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Anthony Casey of CIT at the Electric Ireland Higher Education GAA Championships Launch and Draw at Croke Park in Dublin. 
Anthony Casey of CIT at the Electric Ireland Higher Education GAA Championships Launch and Draw at Croke Park in Dublin. 

CIT hoping to pull together for Sigerson Cup


By Michael Devlin

Cork Institute of Technology face the unenviable task of travelling to holders University College Dublin in the first round of the 2019 Electric Ireland Sigerson Cup, and while the odds will be firmly stacked against them, Anthony Casey believes the restructuring of the competition away from a straight knock-out system can give his team a good chance to further regroup.

Back in January, CIT fell by five points away to University of Limerick in the first round of last season’s competition, with Limerick closing out the game strong to book their spot in the quarter-finals.

“We could have put up a better fight,” Casey told GAA.ie. “It was a disaster really, but hopefully this year we’ll be able to redeem ourselves. We have two shots, so if we lose our first round, we have the second game. We’ll have a bit of time to regroup again.”

It’s been a difficult first half of the college football season for CIT, who have been hampered in their build-up in the competition with players unavailable due to club championships in Cork and Kerry.

Goalkeeper Casey was involved in last year’s campaign but revealed that players in key departments from that panel have since moved on, while the club commitments of the current players have made it difficult to get their full squad out for training sessions and challenge games.

“We’re missing a good few from last year, in midfield and full back, both central roles. We’ve a good group of lads this year, but a bit slack in numbers because of club championship, U21s and senior, still going down in Cork and Kerry.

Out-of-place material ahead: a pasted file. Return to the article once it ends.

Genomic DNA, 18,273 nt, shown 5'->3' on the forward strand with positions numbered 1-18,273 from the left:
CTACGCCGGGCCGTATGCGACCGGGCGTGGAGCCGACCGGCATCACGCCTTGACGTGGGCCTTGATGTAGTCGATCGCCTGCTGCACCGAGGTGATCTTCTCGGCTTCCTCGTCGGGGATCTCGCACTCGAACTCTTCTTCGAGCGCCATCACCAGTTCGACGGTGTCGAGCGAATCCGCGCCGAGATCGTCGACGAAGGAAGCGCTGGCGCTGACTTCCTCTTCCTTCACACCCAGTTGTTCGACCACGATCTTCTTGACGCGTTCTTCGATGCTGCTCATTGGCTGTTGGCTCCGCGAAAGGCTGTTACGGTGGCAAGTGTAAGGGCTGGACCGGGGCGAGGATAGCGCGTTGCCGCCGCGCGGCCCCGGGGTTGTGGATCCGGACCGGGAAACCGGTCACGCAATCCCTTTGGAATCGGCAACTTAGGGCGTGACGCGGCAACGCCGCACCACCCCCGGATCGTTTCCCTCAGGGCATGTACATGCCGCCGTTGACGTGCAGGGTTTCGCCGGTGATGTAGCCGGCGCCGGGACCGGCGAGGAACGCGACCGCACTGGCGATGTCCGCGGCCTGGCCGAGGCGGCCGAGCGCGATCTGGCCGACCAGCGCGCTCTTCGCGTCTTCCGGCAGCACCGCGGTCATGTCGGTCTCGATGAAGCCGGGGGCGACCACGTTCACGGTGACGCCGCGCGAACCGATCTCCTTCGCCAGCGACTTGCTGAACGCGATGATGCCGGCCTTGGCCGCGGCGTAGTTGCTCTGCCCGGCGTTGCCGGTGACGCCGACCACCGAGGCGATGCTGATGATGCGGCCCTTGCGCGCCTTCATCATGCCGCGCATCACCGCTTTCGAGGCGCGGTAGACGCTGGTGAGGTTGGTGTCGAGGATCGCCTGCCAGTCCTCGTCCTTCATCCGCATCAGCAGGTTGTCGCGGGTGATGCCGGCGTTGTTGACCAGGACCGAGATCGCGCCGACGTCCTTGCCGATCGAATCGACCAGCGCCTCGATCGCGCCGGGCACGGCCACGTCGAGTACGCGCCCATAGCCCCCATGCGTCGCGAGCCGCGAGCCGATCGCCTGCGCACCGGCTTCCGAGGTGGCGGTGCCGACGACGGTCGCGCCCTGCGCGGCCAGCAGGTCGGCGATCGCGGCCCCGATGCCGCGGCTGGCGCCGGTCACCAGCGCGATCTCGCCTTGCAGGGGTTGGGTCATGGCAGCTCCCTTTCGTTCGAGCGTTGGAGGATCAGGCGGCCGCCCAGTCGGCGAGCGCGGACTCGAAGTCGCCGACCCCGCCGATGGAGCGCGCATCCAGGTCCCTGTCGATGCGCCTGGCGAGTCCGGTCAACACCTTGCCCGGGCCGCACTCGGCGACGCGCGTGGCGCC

“It’s very hard because you’re trying to give lads a break because of their welfare, and some lads don’t want to play because they need a break and you can’t pressure them into playing.

“We played Sligo in a league relegation play-off there and we lost, and we could carry only 18 or 19 players up to Sligo in Abbottstown because numbers are so slack, and you don’t want to burnout the players either, you have to look after them.

“There’s lads involved with development squads with Kerry, Cork, Tipp, playing senior or whatever. If we can get a few challenge games under our belt, hopefully things will come together.”

Former Cork footballer Paudie Kissane is a coach with the Cork IT Sigerson Cup team. 
Former Cork footballer Paudie Kissane is a coach with the Cork IT Sigerson Cup team. 

CIT GAA Development Officer Keith Ricken is once again in charge, along with his team of selectors, while former Cork All-Ireland winner Paudie Kissane is also involved in a coaching capacity.

Casey has praised the college’s management and coaching set-up on prioritising the balance between academic and sporting commitments, and the promotion of player welfare.

“When you’re playing the bigger colleges with a bigger population it’s hard, so that’s why we do look after our lads and try to keep them playing football. That’s one thing with our GAA development officer and our selectors that our involved with the first-year teams right through to the senior club, they look after the academic side first and then focus on football. They do place a big emphasis on their well-being.

“Hopefully now before the championship we can regroup and get a few sessions in and a few challenge matches.”

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